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We study motion planning problems, finding trajectories that connect two configurations of a system, from two different perspectives: optimality and survivability. For the problem of finding optimal trajectories, we provide a model in which the existence of optimal trajectories is guaranteed, and design an algorithm to find approximately optimal trajectories for a kinematic planar robot within this model. We also design an algorithm to build data structures to represent the configuration space, supporting optimal trajectory queries for any given pair of configurations in an obstructed environment.
We are also interested in planning paths for expendable robots moving in a threat environment.
Since robots are expendable, our goal is to ensure a certain number of robots reaching the goal.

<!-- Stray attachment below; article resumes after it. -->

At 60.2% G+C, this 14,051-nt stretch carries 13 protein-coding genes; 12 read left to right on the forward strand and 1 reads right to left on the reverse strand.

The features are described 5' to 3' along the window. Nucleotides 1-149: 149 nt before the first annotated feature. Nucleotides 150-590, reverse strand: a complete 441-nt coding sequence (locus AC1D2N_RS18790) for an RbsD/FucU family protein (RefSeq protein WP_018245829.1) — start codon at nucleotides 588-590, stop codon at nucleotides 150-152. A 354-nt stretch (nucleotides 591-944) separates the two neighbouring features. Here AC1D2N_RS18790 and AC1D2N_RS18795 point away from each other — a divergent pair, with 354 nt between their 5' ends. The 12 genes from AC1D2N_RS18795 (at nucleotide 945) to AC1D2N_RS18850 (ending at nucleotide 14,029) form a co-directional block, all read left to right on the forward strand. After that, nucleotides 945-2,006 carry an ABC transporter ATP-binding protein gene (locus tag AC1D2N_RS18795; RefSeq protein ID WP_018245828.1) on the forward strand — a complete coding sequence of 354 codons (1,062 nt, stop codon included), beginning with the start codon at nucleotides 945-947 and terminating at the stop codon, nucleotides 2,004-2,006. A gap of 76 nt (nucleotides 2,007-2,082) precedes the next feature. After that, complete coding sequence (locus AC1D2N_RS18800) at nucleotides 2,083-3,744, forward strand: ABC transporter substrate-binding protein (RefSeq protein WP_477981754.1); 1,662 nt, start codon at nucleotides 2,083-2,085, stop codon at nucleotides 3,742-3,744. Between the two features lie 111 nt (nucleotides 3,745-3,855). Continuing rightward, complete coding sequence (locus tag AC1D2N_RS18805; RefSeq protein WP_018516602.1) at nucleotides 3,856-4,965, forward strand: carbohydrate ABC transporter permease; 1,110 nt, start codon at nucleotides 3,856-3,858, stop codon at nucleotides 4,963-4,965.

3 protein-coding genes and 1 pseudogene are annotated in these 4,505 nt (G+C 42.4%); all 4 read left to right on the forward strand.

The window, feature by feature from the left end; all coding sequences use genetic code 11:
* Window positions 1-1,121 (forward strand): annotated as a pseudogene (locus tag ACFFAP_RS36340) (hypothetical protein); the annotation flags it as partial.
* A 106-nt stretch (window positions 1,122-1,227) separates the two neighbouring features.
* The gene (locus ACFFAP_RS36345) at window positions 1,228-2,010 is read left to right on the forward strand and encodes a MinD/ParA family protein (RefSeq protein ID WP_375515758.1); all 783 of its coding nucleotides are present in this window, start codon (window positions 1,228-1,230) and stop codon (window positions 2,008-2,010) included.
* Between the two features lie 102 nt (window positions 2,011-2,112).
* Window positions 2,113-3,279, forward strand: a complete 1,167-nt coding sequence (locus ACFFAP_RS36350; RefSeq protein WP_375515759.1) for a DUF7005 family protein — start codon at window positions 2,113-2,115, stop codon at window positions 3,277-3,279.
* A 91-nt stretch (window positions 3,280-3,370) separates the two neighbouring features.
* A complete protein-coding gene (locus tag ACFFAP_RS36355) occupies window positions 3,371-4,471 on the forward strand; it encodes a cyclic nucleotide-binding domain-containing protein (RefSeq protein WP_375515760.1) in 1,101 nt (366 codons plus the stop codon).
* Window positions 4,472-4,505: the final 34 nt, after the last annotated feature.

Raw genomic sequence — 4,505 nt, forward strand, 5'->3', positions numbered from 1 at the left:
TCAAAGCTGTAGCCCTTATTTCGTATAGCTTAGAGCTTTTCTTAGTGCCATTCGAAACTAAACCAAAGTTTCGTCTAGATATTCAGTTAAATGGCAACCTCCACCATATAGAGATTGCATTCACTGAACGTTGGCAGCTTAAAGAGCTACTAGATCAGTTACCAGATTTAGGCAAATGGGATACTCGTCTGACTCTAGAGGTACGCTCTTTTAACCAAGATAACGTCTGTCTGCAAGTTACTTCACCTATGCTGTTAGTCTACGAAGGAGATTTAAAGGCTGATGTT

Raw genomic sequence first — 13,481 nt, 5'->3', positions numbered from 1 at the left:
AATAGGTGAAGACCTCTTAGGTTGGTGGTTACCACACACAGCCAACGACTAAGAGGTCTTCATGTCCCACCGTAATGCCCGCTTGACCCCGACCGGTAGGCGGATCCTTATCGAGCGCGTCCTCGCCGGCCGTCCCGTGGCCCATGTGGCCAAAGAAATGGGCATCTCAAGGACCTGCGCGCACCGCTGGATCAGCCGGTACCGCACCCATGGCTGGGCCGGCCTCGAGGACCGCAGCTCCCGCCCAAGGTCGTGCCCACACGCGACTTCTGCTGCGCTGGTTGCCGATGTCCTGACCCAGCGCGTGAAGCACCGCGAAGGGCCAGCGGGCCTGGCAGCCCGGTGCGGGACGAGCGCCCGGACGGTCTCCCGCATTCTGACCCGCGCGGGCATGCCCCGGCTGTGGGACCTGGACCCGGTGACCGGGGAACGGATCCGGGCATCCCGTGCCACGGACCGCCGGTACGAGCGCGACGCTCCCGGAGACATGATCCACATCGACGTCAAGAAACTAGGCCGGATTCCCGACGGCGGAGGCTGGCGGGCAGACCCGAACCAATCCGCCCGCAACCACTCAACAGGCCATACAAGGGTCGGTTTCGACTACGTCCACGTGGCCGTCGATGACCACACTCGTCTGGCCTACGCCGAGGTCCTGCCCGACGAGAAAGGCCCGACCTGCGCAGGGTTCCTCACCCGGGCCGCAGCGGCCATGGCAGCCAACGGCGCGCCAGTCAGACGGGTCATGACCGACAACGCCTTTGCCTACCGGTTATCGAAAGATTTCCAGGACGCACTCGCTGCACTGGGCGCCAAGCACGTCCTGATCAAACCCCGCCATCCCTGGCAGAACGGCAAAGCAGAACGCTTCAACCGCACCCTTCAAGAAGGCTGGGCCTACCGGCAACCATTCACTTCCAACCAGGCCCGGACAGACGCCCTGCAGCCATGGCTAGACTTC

We consider a new motion planning problem, maximum k-survivability: given two points in a stochastic threat environment, find n paths connecting two given points while maximizing the probability that at least k paths reach the goal. Intuitively, a good solution should be diverse to avoid several paths being blocked simultaneously, and paths should be short so that robots can quickly pass through dangerous areas. Finding sets of paths with maximum k-survivability is NP-hard. We design two algorithms: an algorithm that is guaranteed to find an optimal list of paths, and a set of heuristic methods that finds paths with high k-survivability.
Ph.D Dissertation. Advisor: Devin J. Balkcom.
Bibliographic citation for this report: [plain text] [BIB] [BibTeX] [Refer]
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Yu-Han Lyu, "Implications of Motion Planning: Optimality and k-survivability." Dartmouth Computer Science Technical Report TR2016-791, March 2016.
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